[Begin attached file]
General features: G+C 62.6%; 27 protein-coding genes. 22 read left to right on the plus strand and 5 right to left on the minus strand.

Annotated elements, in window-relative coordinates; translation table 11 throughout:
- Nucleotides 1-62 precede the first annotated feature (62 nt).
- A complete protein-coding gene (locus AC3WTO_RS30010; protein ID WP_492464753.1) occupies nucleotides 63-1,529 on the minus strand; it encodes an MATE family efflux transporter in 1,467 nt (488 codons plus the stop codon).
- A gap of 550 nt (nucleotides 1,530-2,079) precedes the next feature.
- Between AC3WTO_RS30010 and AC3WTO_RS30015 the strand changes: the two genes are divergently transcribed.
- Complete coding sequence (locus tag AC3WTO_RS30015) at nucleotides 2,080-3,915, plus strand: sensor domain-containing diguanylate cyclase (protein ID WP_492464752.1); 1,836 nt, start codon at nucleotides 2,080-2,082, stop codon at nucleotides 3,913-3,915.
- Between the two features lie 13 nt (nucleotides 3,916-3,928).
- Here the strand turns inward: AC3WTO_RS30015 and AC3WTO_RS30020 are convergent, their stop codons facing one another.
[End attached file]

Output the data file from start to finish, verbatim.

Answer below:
General features: G+C 62.6%; 27 protein-coding genes. 22 read left to right on the plus strand and 5 right to left on the minus strand.

Annotated elements, in window-relative coordinates; translation table 11 throughout:
- Nucleotides 1-62 precede the first annotated feature (62 nt).
- A complete protein-coding gene (locus AC3WTO_RS30010; protein ID WP_492464753.1) occupies nucleotides 63-1,529 on the minus strand; it encodes an MATE family efflux transporter in 1,467 nt (488 codons plus the stop codon).
- A gap of 550 nt (nucleotides 1,530-2,079) precedes the next feature.
- Between AC3WTO_RS30010 and AC3WTO_RS30015 the strand changes: the two genes are divergently transcribed.
- Complete coding sequence (locus tag AC3WTO_RS30015) at nucleotides 2,080-3,915, plus strand: sensor domain-containing diguanylate cyclase (protein ID WP_492464752.1); 1,836 nt, start codon at nucleotides 2,080-2,082, stop codon at nucleotides 3,913-3,915.
- Between the two features lie 13 nt (nucleotides 3,916-3,928).
- Here the strand turns inward: AC3WTO_RS30015 and AC3WTO_RS30020 are convergent, their stop codons facing one another.